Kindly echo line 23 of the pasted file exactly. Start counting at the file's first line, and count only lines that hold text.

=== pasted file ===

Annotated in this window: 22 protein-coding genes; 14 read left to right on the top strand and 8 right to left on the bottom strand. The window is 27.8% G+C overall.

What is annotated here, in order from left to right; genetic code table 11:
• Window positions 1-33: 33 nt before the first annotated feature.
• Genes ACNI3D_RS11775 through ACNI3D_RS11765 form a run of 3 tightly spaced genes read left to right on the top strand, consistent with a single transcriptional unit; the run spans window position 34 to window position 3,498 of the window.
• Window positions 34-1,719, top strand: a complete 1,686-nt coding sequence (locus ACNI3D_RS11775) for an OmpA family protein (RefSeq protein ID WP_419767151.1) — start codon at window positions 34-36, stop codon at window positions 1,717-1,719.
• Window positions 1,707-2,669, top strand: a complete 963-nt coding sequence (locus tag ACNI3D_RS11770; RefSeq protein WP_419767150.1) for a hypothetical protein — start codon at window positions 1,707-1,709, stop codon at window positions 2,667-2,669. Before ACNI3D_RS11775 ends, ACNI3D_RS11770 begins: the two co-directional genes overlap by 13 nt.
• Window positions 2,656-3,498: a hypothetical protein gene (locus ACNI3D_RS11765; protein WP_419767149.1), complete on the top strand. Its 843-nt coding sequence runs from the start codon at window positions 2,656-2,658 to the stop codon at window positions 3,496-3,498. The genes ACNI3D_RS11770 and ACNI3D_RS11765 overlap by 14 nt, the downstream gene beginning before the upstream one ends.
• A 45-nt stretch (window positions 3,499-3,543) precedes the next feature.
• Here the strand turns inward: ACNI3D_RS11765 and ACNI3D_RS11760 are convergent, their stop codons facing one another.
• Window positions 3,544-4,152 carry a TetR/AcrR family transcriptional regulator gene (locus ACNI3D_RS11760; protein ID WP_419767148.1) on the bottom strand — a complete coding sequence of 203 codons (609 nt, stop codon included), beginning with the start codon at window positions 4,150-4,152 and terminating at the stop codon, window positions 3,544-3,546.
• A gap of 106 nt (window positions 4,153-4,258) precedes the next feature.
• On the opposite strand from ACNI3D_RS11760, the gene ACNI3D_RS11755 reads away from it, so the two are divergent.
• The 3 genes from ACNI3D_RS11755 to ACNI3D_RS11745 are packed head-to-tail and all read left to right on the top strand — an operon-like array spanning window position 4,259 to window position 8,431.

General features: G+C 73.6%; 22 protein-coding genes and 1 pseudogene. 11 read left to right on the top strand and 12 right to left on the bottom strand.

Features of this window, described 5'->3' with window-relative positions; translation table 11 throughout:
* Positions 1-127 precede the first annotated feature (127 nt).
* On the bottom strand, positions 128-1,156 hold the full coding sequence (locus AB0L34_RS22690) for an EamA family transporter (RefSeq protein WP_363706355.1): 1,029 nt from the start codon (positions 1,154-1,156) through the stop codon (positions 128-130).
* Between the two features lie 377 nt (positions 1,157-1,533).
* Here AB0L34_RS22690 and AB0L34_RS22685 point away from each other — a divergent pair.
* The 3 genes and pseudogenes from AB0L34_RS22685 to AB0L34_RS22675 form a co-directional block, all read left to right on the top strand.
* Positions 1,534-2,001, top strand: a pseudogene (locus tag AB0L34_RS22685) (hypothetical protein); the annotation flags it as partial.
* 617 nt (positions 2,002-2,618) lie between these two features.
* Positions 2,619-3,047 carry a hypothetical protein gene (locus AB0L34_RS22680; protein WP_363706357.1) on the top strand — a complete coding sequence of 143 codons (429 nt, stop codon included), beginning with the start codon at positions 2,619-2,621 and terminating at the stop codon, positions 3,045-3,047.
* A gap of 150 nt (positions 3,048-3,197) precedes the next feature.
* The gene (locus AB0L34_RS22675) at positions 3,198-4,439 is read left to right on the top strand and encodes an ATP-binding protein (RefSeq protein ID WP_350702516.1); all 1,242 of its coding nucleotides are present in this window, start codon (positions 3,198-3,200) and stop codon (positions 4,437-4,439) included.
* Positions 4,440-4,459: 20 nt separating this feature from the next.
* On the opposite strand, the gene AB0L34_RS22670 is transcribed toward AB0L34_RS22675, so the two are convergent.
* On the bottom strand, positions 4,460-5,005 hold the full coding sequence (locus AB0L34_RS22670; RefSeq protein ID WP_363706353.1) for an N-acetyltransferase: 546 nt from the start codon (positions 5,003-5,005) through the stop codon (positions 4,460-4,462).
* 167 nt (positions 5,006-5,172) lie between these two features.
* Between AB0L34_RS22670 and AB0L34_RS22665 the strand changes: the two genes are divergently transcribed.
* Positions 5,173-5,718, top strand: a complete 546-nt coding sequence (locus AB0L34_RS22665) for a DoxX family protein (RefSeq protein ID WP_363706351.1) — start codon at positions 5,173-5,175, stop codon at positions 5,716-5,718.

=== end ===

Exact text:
* Positions 2,619-3,047 carry a hypothetical protein gene (locus AB0L34_RS22680; protein WP_363706357.1) on the top strand — a complete coding sequence of 143 codons (429 nt, stop codon included), beginning with the start codon at positions 2,619-2,621 and terminating at the stop codon, positions 3,045-3,047.